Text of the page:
How To Choose Inflation-adjusted Annuities For Your Retirement

What starts out as a seed during your working years goes on to become your income during retirement. This is your savings portfolio, and it grows because of dollar cost averaging the power of compound interest, and your regular contributions. But what happens when you retire?

They say that money doesn’t grow on trees, but if you could turn your portfolio into a perpetually giving tree, wouldn’t you want to know how? Annuities are one way to structure your portfolio for lifetime income, but if you plan carefully, they can also give you a pay raise during retirement so that your income continues to grow. Here is what you need to know about inflation-annuities.


Today’s investors are retiring during a time when one in five people can expect to live beyond their 90th birthday. Americans, in general, are enjoying longer life expectancies and greater health, and the world’s population of centenarians is projected to reach the 3.7 million mark come 2050. Obviously, the longer you live, the more money you’ll spend, and the more you’ll see the price of things go up.

Consider this: the cost of a new car in 1955 was around $2,200. In 1985, the average price for a new car rose to $9,005. In 2015, the average cost for a new car was $33,560. How much will prices go up during the time of your retirement?


A hundred dollars today won’t buy you the same amount of groceries as the $100 20 years from now. Since 1975, the Social Security Administration has been conducting annual cost-of-living adjustments (COLA) to ensure that the purchasing power of its benefits isn’t eroded by inflation. The amount of the COLA increase is measured by the Consumer Price Index (CPI).

When you are living on a fixed income, the rising cost of basic human essentials means that your quality of life could, over time, go down. This is why every retirement plan needs a little COLA. You want your income stream to have an element of COLA built in so that as you age, your income sees an increase in proportion to today’s economic environment of rising prices.


The cheapest way to generate an income using an annuity is to avoid using income riders. You can do this by taking advantage of an immediate annuity, but it won’t give you inflation protection. The check will be for the same amount of income year after year for as long as you live.

To get an element of inflation protection built into your income plan, you have two choices for guaranteed payments that increase over time: 1) an indexed annuity, or 2) a variable annuity. These two solutions couldn’t be more different from each other, and they may come with additional fees.

  • The indexed annuity is sometimes referred to as an inflation-indexed annuity. It links indirectly to a market index so that it can give you an element of growth that can protect against inflation. You get to choose the market index, and the returns are generally significantly higher than the average annual rate of inflation, currently at 3.22 percent. Indexed annuities do not have fund management fees because they do not directly participate in the stock market, and they offer principal guarantees so that you can’t lose money during times of market decline.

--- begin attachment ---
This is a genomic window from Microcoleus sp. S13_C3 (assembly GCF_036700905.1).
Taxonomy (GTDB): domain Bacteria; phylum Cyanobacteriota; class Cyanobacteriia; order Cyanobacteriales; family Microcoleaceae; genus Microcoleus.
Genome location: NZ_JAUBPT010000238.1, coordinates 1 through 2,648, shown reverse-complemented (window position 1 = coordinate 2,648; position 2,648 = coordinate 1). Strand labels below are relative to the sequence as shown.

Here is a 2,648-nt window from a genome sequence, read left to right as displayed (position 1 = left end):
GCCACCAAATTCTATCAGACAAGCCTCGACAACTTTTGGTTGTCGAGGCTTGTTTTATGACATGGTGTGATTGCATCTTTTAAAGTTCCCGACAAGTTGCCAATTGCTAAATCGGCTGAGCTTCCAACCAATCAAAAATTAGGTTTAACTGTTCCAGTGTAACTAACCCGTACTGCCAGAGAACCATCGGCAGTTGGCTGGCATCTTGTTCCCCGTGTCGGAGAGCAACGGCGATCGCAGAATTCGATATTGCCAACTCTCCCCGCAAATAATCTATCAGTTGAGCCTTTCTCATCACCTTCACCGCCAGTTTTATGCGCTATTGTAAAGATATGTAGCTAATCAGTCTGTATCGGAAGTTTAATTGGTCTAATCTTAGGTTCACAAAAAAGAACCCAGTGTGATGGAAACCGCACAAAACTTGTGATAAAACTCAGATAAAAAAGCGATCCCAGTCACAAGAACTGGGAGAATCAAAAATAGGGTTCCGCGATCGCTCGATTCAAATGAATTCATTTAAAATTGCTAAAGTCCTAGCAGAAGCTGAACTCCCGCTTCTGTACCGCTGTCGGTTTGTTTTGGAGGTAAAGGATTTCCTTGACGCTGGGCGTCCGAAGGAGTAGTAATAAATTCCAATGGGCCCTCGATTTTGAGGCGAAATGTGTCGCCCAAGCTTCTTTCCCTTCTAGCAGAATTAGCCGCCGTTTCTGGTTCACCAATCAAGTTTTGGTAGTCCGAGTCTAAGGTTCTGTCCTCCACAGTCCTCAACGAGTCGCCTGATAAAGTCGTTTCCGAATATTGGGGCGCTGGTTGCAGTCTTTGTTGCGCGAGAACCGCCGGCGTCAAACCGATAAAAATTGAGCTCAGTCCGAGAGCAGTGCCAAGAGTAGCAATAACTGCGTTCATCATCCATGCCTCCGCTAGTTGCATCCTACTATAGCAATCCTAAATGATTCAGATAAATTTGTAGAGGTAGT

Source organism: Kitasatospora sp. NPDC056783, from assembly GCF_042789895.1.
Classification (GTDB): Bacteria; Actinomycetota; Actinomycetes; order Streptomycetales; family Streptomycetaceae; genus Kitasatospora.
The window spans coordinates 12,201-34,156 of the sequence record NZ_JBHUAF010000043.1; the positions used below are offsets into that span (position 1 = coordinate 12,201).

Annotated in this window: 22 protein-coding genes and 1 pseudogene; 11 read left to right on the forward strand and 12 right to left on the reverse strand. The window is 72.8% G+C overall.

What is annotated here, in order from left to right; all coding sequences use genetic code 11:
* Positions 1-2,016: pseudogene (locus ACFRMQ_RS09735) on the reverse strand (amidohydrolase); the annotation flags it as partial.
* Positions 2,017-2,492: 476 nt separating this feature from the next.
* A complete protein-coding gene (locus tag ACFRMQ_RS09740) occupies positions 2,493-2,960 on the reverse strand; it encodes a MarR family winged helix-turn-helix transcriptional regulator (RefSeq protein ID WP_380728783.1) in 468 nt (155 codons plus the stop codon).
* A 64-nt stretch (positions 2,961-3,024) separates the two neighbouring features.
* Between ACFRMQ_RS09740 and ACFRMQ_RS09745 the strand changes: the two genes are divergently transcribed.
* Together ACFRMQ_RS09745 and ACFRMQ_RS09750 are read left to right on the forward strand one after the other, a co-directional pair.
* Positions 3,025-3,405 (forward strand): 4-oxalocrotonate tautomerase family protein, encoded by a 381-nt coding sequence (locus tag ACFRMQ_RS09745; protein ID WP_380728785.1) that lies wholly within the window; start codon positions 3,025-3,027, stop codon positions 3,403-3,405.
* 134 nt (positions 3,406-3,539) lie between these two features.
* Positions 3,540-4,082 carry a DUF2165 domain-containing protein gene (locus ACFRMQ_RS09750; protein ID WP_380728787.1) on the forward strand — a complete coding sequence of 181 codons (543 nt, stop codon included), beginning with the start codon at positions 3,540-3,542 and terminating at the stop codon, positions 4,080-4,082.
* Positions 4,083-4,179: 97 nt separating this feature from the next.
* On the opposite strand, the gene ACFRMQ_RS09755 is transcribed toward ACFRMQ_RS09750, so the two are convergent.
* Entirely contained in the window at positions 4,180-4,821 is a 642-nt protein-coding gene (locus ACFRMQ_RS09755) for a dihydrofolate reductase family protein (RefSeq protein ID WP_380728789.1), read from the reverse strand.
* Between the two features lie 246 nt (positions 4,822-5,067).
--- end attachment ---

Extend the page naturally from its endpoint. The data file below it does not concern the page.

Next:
• The variable annuity or variable immediate annuity can also be structured to give you lifetime periodic payments. It gives you an element of growth through direct participation in the stock market. You are restricted as to which investments you can choose, you’ve assessed a fee for the management of these investments, and these investments can lose you money.  


Both kinds of annuities are often sold with income riders. The income rider can give you additional protection and benefits, but you pay a fee that ranges from .95 percent to as high as 2.25 percent for joint lifetime income on variable annuities. You may also have the option of selecting a fixed percentage increase of, say, 2 or 3 percent versus the full CPI increase.

How do you know which type of annuity can give you the highest income payment over time? This can be difficult for the consumer to figure out because annuity salespeople often offer bonus money, additional features, and guarantees. These perks can make it tempting to choose annuities that actually offer a lower percentage of income payment in exchange for a higher percentage of guaranteed growth. Inflation-indexed annuities typically offer a lower first-year payment that is up to 30 percent less than that of an immediate annuity.

Life insurance companies use your age, life expectancy, and the inflation rate to forecast your exact income payments, so there is no easy way to google the answer to the question, how much income will I get? It is, however, one of the most important questions you can ask your financial advisor.

Before you buy an annuity, make sure you understand how the income will be calculated, how much income you will get, and whether or not that income has an element of COLA built in to give you a pay increase over time. Inflation-adjusted annuities are not sold as separate products, and they aren’t often advertised as such. Depending on your situation, you may not need an inflation-adjusted annuity. Everyone’s financial situation is different, which is why you always want to get a second opinion before committing to any long-term investment.

To find out what your options are for adding an element of inflation protection to your portfolio, reach out to one of our income planning experts. We can shop around and compare different options against each other, or make recommendations about solutions that might be a good fit for you. We are 100 percent independent and are the #1 provider of independent annuity reviews in the nation. If you have an annuity question, we’d like to hear from you! Fill out our simple form or call our hotline at (888) 440-2468.

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